R.A. Harlow was a member of the surveying party for the Grand Trunk Pacific (GTP) Railway c.1911 and later worked on the Pacific Great Eastern (PGE) Railway as a Resident Engineer. While with the PGE, he was part of the engineering party which, on April 7, 1914, set the finish point stake and measured the required distance to the starting points for the two track-layer crews (East vs. West) who would race to the finish line. The West end crew cut and placed the last rail in place on the line after which PGE President E.J. Chamberlain drove in the last spike. After this historic driving in of the “last spike” on the Grand Trunk Pacific Railway one mile east of Fort Fraser, R.A. Harlow was then commissioned to take a small can of white paint and a brush and inscribe the following notation onto the flange of the 11ft. last rail: “Point of Completion April 7th, 1914”. This marked piece of rail was later taken up, shipped to Winnipeg and sliced into quarter-inch-thick pieces which were polished, suitably engraved and distributed among railway officers as paper-weights. One of these commemorative pieces is at the Prince George Railway and Forestry Museum. Aside from his involvement with the driving in of the “last spike”, R. A. Harlow was also intrinsically involved with the arrival of the first PGE train into Prince George from Squamish in 1952.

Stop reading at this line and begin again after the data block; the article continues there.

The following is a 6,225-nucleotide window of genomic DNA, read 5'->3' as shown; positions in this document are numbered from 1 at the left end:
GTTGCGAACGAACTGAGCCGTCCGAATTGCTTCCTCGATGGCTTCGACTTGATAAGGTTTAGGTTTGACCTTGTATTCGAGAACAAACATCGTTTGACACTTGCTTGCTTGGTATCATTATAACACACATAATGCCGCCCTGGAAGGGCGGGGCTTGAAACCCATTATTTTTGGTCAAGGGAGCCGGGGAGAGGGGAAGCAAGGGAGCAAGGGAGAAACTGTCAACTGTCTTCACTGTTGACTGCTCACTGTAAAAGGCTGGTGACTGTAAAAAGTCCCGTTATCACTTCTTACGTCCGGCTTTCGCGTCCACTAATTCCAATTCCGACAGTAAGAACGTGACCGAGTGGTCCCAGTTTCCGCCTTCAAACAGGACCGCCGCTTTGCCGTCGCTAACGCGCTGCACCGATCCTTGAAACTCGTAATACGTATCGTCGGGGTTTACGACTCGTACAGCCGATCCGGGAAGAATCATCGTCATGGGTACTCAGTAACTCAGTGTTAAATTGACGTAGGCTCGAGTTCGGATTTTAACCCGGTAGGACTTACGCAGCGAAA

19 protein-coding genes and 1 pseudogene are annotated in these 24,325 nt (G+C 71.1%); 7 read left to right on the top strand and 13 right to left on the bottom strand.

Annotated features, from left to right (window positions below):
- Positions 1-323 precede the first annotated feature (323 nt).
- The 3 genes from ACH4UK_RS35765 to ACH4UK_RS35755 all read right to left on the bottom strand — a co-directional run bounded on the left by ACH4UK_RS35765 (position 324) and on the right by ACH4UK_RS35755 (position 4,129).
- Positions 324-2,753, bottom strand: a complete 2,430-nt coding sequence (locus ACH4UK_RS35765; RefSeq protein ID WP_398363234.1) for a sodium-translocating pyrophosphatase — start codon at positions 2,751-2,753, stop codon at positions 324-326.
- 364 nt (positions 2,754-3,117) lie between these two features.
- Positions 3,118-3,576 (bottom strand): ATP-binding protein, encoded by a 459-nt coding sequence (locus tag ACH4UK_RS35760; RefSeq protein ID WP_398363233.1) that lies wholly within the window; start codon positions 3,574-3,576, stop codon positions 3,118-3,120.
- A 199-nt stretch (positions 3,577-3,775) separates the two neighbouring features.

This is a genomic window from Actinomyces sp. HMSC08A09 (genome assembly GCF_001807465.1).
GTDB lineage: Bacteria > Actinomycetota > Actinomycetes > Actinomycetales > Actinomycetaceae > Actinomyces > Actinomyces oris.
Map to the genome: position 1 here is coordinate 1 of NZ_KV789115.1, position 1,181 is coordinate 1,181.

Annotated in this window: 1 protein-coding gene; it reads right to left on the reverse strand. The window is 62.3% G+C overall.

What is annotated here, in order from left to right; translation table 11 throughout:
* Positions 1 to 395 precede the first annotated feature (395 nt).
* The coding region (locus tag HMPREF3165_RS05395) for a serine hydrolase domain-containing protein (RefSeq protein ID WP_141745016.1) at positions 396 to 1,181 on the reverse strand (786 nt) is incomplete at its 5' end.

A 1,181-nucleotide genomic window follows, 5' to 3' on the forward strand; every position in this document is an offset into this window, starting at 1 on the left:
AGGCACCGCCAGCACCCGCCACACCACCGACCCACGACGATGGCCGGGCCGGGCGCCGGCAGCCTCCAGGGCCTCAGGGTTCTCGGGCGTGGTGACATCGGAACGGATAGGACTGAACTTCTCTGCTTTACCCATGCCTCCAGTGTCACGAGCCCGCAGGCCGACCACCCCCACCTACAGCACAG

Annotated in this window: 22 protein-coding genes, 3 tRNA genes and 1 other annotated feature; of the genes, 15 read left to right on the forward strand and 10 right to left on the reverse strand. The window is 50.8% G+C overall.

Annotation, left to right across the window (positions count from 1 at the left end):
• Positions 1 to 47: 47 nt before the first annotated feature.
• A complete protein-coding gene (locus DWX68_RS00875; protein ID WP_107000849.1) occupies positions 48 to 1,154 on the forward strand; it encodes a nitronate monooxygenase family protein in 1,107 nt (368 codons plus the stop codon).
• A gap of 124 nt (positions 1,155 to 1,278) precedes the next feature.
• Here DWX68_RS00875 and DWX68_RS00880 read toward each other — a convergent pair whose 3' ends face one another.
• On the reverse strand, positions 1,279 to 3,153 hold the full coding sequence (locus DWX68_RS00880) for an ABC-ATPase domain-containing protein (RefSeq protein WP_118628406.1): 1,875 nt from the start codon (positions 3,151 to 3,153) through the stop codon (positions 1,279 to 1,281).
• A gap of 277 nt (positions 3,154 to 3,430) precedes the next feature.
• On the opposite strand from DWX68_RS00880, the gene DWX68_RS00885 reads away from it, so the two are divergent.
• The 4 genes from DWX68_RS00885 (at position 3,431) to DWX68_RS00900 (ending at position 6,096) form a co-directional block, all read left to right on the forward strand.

Adam Hartley Zimmerman, O.C., B.A., F.C.A. (1927 - 2016 ) was born in Toronto. From 1930 to 1941 he lived with his family in Youngstown and Niagara Falls, New York while his father worked with the Moore Corporation as a mining engineer. Adam moved back to Ontario to complete junior high school and attended Upper Canada College from 1938-40, Ridley College from 1940-44, the Royal Canadian Naval College 1944-46, and Trinity College, University of Toronto, 1946-50. He received a Bachelor of Arts degree in General Arts with a major in Philosophy in 1950. He also served six years in the Royal Canadian Naval Reserve rising to the ranks of lieutenant.